So what’s got us so jazzed about Pawlet? Quite simply, I think it’s a perfect cheese to eat right now because it works well for all of my summer eating: sandwiches, snacking and BBQing. This 4th of July I’m going to shred it over grilled local vegetables from my farmers market. I’ve already paired it with a red ale while snacking, and I know it’ll be amazing with any crisp wine – try a robust Sauvignon Blanc. Creamy, nutty and rich, you’re going to love how Pawlet melts – either over a burger or on a grilled cheese. It’s as versatile as the town of Pawlet itself, which the cheesemakers tell us is home to syrup, timber and slate!
by Sydney Willcox, head monger at Murray’s Cheese West Village
Everyone is talking about Rupert! Rupert has just arrived at our shop and is causing a lot of excitement behind the counter. Rupert is a raw Jersey cow’s milk cheese from Consider Bardwell Farm in West Pawlet, VT and is named after Rupert, Vermont, one of the state’s oldest towns. The aged cheese is formatted in large wheels, around 25 pounds, which sport a super cute whale carved into the top. It’s an alpine style cheese, meaning it’s based on the big guys coming from the Alpine mountains of France and Switzerland like Comte, Gruyere, or Beaufort. This also means you’ll find the same kind of firm but easy-to-melt texture and similar sharp and nutty flavors in Rupert as you do in those classic cheeses. I find an added level of complexity in this cheese- sometimes I can taste strong berry notes, other times I taste buttered toast. Despite the range of flavors this guy tends to be loved by all – nuanced enough for the connoisseur, but never too overwhelming for the more timid cheese lover. The American Cheese Society agrees – they awarded Rupert 3rd place in the 2009 Best In Show category!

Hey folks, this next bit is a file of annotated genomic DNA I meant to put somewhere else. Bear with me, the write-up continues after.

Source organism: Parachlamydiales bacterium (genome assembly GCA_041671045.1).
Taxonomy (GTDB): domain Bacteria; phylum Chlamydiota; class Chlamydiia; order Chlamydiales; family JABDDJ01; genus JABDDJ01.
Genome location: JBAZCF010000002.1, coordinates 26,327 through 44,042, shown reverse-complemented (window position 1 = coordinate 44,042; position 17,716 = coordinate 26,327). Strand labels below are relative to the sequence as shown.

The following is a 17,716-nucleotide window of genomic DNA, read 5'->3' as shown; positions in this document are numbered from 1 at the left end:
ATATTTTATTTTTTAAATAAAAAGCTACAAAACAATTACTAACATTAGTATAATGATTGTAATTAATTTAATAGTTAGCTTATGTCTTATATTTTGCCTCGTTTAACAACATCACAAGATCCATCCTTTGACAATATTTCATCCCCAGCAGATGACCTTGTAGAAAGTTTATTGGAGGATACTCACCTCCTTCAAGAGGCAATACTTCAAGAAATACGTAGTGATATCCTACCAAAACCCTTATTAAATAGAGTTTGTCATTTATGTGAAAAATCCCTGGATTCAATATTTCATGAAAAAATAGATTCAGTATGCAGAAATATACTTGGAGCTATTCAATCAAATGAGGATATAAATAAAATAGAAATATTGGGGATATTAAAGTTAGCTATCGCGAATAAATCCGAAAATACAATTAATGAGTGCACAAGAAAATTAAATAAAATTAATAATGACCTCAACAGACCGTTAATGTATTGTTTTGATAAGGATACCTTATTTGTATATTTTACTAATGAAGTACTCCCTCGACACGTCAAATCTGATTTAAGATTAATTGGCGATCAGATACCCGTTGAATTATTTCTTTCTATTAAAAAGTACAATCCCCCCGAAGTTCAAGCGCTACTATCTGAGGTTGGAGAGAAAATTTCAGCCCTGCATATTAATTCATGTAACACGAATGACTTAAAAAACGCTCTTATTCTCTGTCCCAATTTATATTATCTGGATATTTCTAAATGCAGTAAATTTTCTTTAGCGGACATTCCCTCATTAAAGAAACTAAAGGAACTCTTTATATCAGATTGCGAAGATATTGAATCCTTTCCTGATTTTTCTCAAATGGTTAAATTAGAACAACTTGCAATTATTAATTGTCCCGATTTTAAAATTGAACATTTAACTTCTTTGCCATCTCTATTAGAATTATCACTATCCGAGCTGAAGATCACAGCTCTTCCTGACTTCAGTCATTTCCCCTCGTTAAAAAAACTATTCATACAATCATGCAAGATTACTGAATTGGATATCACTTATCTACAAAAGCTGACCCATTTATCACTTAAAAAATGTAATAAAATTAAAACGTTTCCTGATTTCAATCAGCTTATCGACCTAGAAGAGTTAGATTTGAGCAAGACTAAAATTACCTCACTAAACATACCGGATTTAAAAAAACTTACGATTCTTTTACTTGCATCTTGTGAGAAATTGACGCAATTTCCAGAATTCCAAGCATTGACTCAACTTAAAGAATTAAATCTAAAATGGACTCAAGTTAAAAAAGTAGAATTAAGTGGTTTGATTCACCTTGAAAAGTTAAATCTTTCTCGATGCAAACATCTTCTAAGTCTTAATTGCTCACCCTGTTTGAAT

As for the best way to enjoy this award-winning cheese, let me count the ways… Rupert is an outstanding snacking cheese, delicious all on its own, but for those looking to take it to the NEXT LEVEL I have more than a few recommendations. Alpine style cheeses make perfect melters; one of my favorite ways to eat Rupert is on a classic grilled cheese. I find the cheese stands out perfectly on its own, sandwiched between two golden brown and completely buttered pieces of sourdough. If you want to get a little wild go ahead and throw on some bacon or Surryano ham – the smokiness perfectly complements the apricot-like sweetness and cuts through the heavy mouthfeel from the fat. When I’m trying to go for a lighter route I use grilled vegetables as my vehicle instead of bread- rupert is perfect for grating over charred asparagus and zucchini: it adds a touch of saltiness and a nice gooey layer over the crispy veggies. If it’s too hot to think about melted cheese, slather on some sweet fruit paste, like membrillo or a tangy plum mostarda.
Rupert’s stand-alone tastiness and versatility makes it one of the best new additions to our cheese case, hands down. Inspired by well-known cheeses, it seems comfortingly familiar, but there’s also something refreshing and unexpected about it – just the sort of thing people look for when they come to Murray’s. It’s the kind of cheese that’s just different and exciting enough to bring out enthusiasm from those who never knew they were cheese lovers. What are you waiting for? Give it a try!